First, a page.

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Amazon’s Other Reason for Booting Parler: Threats to Staff

Joel Rosenblatt and Chris Dolmetsch
·3 min read

(Bloomberg) -- Amazon.com Inc. says Parler LLC isn’t only dangerous to law and order in the nation’s capital, but to the tech giant’s own staff.

To justify to a judge why it suspended web-hosting service for the conservative social media site, Amazon executives cited threats by Parler users to delivery drivers and staff at the e-commerce giant -- as well as concern that Parler failed to police violent content both before and after the Jan. 6 riot at the U.S. Capitol.

A showdown looms Thursday in Seattle federal court over Parler’s complaint that Amazon’s action is a politically loaded attack on an upstart’s efforts to compete with social media behemoths Twitter and Facebook.

While Amazon Web Services argues Parler has only itself to blame for being knocked offline, Parler countered in a court filing Wednesday it was blindsided by the suspension and that AWS hasn’t shown beyond speculation that the platform was used to incite last week’s riot.

Two unidentified Amazon executives submitted statements in court filings about Parler users “posting threats of physical violence to Amazon delivery drivers, Amazon facilities, and Amazon executives.” They each wrote: “As a result of these threats and similar threats against employees of other companies that have suspended Parler or others from their services, I am concerned for my safety, as well as the safety of my colleagues.”

AWS said it voiced concerns to Parler in November about information on its platform threatening violence, and that after issuing a warning about the Jan. 6 riot, AWS continued to see “problematic content.” In response, AWS said, Parler described steps that would rely “almost exclusively on volunteers.”

Read More: Parler Sues Amazon Over Removal From Servers After Riot

“We explained that given the events at the U.S. Capitol Building and the threats regarding the upcoming inauguration, we had real concern about this content leading to more violence,” one of the executives wrote, adding that the company doubted Parler’s response would be effective.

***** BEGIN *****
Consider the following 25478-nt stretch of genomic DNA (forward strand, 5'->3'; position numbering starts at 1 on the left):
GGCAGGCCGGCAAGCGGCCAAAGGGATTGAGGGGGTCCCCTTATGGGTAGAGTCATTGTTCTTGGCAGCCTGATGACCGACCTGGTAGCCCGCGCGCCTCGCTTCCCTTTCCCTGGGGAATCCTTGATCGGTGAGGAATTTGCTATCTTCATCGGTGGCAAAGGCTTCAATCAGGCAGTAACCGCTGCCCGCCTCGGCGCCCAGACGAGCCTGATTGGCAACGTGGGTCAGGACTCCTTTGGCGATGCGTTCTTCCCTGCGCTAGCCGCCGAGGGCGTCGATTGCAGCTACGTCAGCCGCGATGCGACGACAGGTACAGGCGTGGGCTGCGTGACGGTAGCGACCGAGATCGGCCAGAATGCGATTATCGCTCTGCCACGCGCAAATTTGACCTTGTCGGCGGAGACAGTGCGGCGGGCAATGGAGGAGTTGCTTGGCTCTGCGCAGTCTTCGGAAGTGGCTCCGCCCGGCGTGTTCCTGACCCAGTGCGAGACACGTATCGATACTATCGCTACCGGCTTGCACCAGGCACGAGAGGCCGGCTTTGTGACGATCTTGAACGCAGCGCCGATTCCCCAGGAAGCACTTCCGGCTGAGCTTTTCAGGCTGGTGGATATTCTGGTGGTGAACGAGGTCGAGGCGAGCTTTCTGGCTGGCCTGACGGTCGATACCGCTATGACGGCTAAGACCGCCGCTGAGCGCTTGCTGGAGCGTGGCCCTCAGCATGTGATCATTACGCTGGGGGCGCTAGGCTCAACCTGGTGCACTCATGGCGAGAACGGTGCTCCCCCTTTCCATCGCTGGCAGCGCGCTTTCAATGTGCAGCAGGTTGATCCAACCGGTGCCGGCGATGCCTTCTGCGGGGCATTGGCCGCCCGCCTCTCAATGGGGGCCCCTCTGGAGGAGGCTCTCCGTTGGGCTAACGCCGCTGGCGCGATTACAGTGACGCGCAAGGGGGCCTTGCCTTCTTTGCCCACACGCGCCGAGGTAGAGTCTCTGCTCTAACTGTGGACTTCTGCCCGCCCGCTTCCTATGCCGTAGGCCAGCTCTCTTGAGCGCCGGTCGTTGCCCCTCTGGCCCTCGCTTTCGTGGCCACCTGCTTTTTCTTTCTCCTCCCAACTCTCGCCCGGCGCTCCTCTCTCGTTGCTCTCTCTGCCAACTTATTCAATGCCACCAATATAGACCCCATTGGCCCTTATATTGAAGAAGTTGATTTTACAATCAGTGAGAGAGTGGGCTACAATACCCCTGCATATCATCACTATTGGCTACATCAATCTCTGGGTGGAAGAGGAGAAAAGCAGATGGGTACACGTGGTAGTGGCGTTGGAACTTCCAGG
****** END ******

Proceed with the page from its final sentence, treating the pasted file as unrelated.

What Bloomberg Intelligence Says

“Amazon likely has little to fear from the antitrust lawsuit filed by Parler after AWS suspended its contract with the social-media company. The complaint, alleging a concerted refusal to deal, lacks basic facts that must be plead to sustain such claims. The dispute is a commercial one, if anything, yet Parler’s breach of contract claims seem weak too.”

-- Jennifer Rie, Senior Litigation Analyst

To read the entire report, click here

As of Monday when Parler filed its lawsuit, no one arrested for the riot had an account with the platform, according to Wednesday’s filing.

Ashli Babbitt, the woman killed by law enforcement when she forced her way into the Capitol Building, had a Parler account, the platform acknowledged, but said it hasn’t been used since November. Highlighting its allegation that Amazon is exercising a double standard by singling out Parler for criticism, Parler said Babbitt used her Twitter account Jan. 6, the day of the riot.“Even the government claims that the attack was coordinated in part by Twitter,” Parler said in Wednesday’s filing.

AWS is by far the largest cloud-computing provider, and its on-demand software services are the backbone for many of the most popular internet services. Parler has “no other options” to be on the web, it said in the suit.

The case is Parler LLC v. Amazon Web Services Inc., 21-cv-00031, U.S. District Court, Western District of Washington.

(Updates with Parler’s arguments in Wednesday court filing.)

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